When registering ownership on title to a property, it is important for the buyers to give some thought to how they want to hold title to the property and to seek guidance from their lawyer or notary with regards to this matter. Determining what is best in the circumstances includes considerations of what proportionate shares the owners are to hold as well as the nature of the relationship between the property owners. The lender’s requirements should also be considered.
One of the key considerations is whether the property owners wish to hold title as joint tenants or as tenants in common. The key difference between the two is that joint tenancy includes the right of survivorship, whereas tenancy in common does not. The right of survivorship means that the interest held between the joint tenants would flow to the survivor on the death of a registered owner. While this may be subject to challenge in some situations, it is advantageous as it avoids the need to obtain a grant of probate through the Court system to be able to transfer the property to the survivor. As probate is not required, the value of the property would also not be subject to probate, it would also save probate fees on the value of the property. On the other hand, it removes the asset (i.e. the property interest) from the deceased’s estate such that it would not transfer under the deceased’s will.
Another difference between the two methods of registration is the ability to hold various proportionate interests. As joint tenants, the parties must hold equal interests whereas with tenancy in common, the title can be split in appropriate percentages for the circumstances.
In some cases, parties will request to hold title as 99% and 1% owners as tenants in common where one party is eligible for a property transfer tax first time homebuyer exemption and the other is not. This enhances the savings for the parties on the tax payable at the time of purchase, although it does mean that the owners would hold their interests as tenants in common. It is important that this structure be confirmed with the lender who will be taking a mortgage against the property as we do occasionally see mortgage instructions that specify how they require title to be held.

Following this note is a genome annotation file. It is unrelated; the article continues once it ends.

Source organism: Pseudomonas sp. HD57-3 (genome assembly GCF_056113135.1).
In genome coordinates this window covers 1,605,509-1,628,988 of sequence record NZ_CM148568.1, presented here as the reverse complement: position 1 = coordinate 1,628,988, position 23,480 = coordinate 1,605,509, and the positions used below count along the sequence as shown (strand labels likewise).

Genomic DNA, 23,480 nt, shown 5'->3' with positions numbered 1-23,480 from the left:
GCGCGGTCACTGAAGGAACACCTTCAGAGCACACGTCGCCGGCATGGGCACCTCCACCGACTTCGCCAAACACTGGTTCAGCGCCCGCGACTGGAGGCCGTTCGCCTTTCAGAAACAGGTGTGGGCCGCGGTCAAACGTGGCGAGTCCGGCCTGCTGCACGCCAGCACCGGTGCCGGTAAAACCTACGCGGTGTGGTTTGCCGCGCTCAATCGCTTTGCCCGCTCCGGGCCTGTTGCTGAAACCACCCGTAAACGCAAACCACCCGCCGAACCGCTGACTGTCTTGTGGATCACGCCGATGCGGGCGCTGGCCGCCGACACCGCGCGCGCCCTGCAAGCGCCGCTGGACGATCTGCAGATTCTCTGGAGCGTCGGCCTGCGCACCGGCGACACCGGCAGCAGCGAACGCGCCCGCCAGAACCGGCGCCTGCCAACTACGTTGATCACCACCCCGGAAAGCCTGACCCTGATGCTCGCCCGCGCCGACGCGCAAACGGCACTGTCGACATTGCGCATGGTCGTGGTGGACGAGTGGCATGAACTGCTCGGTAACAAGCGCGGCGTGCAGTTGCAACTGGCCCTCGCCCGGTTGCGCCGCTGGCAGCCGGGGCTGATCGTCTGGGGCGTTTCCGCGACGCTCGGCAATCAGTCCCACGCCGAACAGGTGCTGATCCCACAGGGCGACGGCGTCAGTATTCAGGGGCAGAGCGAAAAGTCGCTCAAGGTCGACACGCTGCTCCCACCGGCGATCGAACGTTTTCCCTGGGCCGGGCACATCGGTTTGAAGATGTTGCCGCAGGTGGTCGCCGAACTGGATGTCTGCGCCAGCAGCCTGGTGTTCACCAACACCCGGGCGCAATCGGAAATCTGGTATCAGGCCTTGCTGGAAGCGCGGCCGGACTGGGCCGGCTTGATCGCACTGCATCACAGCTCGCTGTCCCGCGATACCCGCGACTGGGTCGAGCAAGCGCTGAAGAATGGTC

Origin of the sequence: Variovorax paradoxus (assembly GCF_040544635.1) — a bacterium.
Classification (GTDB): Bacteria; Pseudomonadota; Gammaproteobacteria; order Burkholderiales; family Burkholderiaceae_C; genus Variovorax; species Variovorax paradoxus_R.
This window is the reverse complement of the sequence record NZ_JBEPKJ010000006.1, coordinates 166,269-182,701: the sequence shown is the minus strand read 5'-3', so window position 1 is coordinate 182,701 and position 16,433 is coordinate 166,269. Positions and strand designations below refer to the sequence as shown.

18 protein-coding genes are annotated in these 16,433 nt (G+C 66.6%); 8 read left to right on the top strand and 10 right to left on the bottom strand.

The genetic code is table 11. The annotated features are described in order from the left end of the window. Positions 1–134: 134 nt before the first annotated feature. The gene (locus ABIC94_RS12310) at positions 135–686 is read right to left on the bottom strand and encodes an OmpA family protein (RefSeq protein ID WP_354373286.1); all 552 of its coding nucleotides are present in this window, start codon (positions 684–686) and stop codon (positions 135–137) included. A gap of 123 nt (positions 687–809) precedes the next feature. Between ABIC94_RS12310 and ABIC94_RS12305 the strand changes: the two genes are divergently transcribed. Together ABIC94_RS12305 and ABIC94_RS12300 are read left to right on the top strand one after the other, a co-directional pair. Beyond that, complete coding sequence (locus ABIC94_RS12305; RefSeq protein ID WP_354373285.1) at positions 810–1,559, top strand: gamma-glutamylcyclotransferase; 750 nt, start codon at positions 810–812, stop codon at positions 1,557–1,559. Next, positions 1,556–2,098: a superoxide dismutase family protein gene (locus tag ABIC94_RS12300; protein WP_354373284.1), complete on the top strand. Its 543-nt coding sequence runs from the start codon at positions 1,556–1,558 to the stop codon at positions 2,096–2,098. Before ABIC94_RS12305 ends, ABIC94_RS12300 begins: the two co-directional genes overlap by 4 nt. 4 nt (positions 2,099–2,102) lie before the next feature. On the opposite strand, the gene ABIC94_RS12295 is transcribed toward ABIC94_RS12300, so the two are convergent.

The impact of holding title as tenants in common can be mitigated by a future transfer of the property into joint tenancy. Depending on the circumstances, there may be property transfer tax implications resulting from this transfer so it is important to seek advice regarding the specific matter to ensure the owners are aware of the implications.
The tenancy can also be changed either to convert from joint tenancy to tenancy in common or vice versa by way of a transfer of either one person’s interest or both interests. Of note, the remaining owner does not need to be notified of the change in tenancy from joint tenancy to tenancy in common as it can be done by one owner. As per the Property Law Act (ss. 11 and 12), persons who buy an interest in land together do not automatically take title as joint tenants: the instrument must so state in express terms or the persons will be deemed to be tenants in common
If you would like to learn more about the difference between joint tenancy and tenancy in common or any other real estate matter, please do not hesitate to reach out to our office at (250) 448-2637.
This information is general in nature only. You should consult a lawyer before acting on any of this information. This information should not be considered as legal advice. To learn more about your legal needs, please contact our office at (250) 448-2637 or any of our lawyers practicing in the area of real estate law at the following:Una Gabie: email@example.com Jennette Vopicka: firstname.lastname@example.org Danielle (Dani) Brito: email@example.com